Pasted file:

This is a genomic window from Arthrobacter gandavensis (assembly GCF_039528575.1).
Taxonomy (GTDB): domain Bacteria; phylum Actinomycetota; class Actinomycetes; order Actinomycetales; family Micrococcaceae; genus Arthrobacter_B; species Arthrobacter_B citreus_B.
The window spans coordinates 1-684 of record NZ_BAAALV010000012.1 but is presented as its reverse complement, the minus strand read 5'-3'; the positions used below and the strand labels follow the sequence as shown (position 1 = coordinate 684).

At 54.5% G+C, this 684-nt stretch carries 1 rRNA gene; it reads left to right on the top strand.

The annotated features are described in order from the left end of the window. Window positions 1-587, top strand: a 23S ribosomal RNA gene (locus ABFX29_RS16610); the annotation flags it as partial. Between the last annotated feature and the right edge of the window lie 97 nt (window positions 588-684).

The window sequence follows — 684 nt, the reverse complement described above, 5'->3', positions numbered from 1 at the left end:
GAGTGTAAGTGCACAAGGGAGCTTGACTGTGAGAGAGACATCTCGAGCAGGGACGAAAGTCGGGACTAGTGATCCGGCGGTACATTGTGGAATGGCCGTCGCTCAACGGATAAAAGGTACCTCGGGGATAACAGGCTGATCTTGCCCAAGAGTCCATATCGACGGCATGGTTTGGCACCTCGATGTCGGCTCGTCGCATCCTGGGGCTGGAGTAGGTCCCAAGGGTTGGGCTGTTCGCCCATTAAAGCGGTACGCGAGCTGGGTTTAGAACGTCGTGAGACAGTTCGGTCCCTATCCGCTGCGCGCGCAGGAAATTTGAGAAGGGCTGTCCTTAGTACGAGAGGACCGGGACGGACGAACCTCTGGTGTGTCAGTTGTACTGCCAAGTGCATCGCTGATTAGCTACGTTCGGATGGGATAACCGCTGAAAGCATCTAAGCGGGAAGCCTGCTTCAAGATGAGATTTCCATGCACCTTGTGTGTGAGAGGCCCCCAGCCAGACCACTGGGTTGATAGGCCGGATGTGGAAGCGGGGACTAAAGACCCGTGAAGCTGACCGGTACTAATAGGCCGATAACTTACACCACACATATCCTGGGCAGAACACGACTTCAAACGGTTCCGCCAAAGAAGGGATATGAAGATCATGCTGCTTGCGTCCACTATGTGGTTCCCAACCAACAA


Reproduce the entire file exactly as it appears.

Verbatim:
This is a genomic window from Arthrobacter gandavensis (assembly GCF_039528575.1).
Taxonomy (GTDB): domain Bacteria; phylum Actinomycetota; class Actinomycetes; order Actinomycetales; family Micrococcaceae; genus Arthrobacter_B; species Arthrobacter_B citreus_B.
The window spans coordinates 1-684 of record NZ_BAAALV010000012.1 but is presented as its reverse complement, the minus strand read 5'-3'; the positions used below and the strand labels follow the sequence as shown (position 1 = coordinate 684).

At 54.5% G+C, this 684-nt stretch carries 1 rRNA gene; it reads left to right on the top strand.

The annotated features are described in order from the left end of the window. Window positions 1-587, top strand: a 23S ribosomal RNA gene (locus ABFX29_RS16610); the annotation flags it as partial. Between the last annotated feature and the right edge of the window lie 97 nt (window positions 588-684).

The window sequence follows — 684 nt, the reverse complement described above, 5'->3', positions numbered from 1 at the left end:
GAGTGTAAGTGCACAAGGGAGCTTGACTGTGAGAGAGACATCTCGAGCAGGGACGAAAGTCGGGACTAGTGATCCGGCGGTACATTGTGGAATGGCCGTCGCTCAACGGATAAAAGGTACCTCGGGGATAACAGGCTGATCTTGCCCAAGAGTCCATATCGACGGCATGGTTTGGCACCTCGATGTCGGCTCGTCGCATCCTGGGGCTGGAGTAGGTCCCAAGGGTTGGGCTGTTCGCCCATTAAAGCGGTACGCGAGCTGGGTTTAGAACGTCGTGAGACAGTTCGGTCCCTATCCGCTGCGCGCGCAGGAAATTTGAGAAGGGCTGTCCTTAGTACGAGAGGACCGGGACGGACGAACCTCTGGTGTGTCAGTTGTACTGCCAAGTGCATCGCTGATTAGCTACGTTCGGATGGGATAACCGCTGAAAGCATCTAAGCGGGAAGCCTGCTTCAAGATGAGATTTCCATGCACCTTGTGTGTGAGAGGCCCCCAGCCAGACCACTGGGTTGATAGGCCGGATGTGGAAGCGGGGACTAAAGACCCGTGAAGCTGACCGGTACTAATAGGCCGATAACTTACACCACACATATCCTGGGCAGAACACGACTTCAAACGGTTCCGCCAAAGAAGGGATATGAAGATCATGCTGCTTGCGTCCACTATGTGGTTCCCAACCAACAA